I have so much strength in me you have no idea. I have a love in my life. It makes me stronger than anything you can imagine.
Barry Egan says this to a man (and an actor) much more powerful than he is, but you believe him. His eyes have hardened with primordial power. The nuclear reactor behind them has become elemental and everlasting. How has this happened to an obsessive toilet maintenance supplies salesman, a gawky tin man with seven emotionally abusive sisters, a dandruff problem, occasional fits of psychopathic rage, and a past life as someone called Adam Sandler?
They say that behind every great man is a great woman. Punch-Drunk Love seems to offer this revision – that behind every man there is a woman who believes him to be great. Lena Leonard (Emily Watson) looks at Barry and sees a man of eternal passion, a powerful hero (or villain: she doesn’t seem to care) held captive in a tiny body. She needs that person to be real. Actual greatness never comes into it.
Sandler and Watson walk a peculiar path, like they’ve never been left alone long enough to tell themselves who they really are. Paul Thomas Anderson writing and directing seems to want to tell them how they should hope to be. I genuinely didn’t know where he was headed, writing this romance without the propriety of a social conscience. I’m reminded of when you expect Hepburn in John Huston’s The African Queen to look at Humphrey Bogart, that unshaven drunkard fitted loosely into overalls and greasepaint and malcontent, and bible-thump him right out of continental Africa. And instead she says, eyes glittering, “You’re the bravest man that ever lived.” Punch-Drunk Love stars Sandler, the cheapest suit in the romantic comedy prop bin. If it has only one accomplishment, it’s that afterwards I can picture Sandler in Bogie’s roles. Some movies try to get pretty people to seem, for as long as possible, that they won’t end up together. For P.T. Anderson (as for Huston), the characters are so incompatible with our idea of greatness that once they achieve it, you can never imagine them apart again.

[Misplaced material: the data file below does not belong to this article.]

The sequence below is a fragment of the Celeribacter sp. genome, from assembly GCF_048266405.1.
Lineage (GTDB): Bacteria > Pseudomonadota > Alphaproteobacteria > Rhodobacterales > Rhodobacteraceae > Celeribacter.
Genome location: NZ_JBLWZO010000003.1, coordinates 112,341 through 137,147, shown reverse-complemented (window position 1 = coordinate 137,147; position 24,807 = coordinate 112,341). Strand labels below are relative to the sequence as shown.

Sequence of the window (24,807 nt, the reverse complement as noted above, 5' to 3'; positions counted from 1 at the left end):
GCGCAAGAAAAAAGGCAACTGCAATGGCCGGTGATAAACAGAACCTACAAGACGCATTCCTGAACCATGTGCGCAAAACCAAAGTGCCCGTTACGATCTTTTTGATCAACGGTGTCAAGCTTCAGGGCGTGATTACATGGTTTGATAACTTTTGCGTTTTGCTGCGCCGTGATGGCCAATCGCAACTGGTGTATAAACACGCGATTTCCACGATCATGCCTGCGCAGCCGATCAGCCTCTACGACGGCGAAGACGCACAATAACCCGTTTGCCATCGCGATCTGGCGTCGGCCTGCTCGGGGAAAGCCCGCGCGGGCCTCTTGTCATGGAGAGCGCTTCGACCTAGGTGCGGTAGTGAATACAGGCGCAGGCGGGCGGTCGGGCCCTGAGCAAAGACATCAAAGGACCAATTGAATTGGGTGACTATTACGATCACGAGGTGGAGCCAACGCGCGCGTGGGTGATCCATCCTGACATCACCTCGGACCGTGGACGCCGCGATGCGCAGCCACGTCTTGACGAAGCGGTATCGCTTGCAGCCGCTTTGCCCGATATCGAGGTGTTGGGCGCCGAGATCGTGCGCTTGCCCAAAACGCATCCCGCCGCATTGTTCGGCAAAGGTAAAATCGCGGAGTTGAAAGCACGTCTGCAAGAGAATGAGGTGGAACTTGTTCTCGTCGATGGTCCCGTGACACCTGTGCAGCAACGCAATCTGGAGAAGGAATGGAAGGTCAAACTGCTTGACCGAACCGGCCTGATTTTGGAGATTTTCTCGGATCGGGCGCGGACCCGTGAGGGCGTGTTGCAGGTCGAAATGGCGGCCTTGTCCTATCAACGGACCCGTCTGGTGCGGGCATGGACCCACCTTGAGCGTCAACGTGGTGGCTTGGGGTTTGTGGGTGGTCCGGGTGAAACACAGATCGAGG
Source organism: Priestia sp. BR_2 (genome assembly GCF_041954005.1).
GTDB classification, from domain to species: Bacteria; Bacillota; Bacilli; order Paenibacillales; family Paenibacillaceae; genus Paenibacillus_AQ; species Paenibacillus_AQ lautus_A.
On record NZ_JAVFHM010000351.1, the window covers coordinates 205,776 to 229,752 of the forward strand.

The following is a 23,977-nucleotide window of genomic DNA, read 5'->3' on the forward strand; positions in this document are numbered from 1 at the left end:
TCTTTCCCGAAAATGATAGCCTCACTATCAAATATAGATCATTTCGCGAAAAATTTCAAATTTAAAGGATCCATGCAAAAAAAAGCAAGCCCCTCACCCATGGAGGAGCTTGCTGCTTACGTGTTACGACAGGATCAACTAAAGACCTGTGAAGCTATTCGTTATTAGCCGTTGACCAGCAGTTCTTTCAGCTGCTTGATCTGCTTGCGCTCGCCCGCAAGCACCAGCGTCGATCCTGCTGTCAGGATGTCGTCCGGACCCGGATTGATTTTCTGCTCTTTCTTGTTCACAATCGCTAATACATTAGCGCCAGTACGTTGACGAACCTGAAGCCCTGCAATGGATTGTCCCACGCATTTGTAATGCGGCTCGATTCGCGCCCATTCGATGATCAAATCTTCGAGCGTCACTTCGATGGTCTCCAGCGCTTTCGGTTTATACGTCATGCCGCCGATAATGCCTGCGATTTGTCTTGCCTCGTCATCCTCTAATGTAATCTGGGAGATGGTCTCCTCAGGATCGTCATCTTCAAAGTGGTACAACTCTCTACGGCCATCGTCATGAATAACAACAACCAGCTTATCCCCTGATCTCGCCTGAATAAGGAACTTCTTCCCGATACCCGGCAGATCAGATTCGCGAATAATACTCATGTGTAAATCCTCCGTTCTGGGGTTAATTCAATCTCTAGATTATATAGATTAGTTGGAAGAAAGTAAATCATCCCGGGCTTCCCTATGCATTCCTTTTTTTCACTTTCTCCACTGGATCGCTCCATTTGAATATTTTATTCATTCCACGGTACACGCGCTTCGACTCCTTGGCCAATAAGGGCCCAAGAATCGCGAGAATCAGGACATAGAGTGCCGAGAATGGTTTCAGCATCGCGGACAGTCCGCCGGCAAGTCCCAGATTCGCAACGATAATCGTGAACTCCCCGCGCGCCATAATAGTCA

Barry begins in a dark place, scarred by expectations (including ours). Cinematographer Roger Elswit takes his time with Barry at a lonely desk in a rented garage as he talks over the phone about food coupons, in a bright blue suit and matching tie. We follow Barry, as Elswit so frequently savors long shots, to where he sells toilet plungers (following a run-in with a wayward harmonium, which seems to peek around corners at him and move on its own). Luis Guzman asks him, “Why are you wearing a suit?” Our first impression topples. He’s not the professional we wondered how on earth he could be: he’s the Adam Sandler we knew he really was. In Punch-Drunk Love, Sandler is not a person Barry ever stops being. Anderson doesn’t want to undo Happy Gilmore: he wants to elevate it.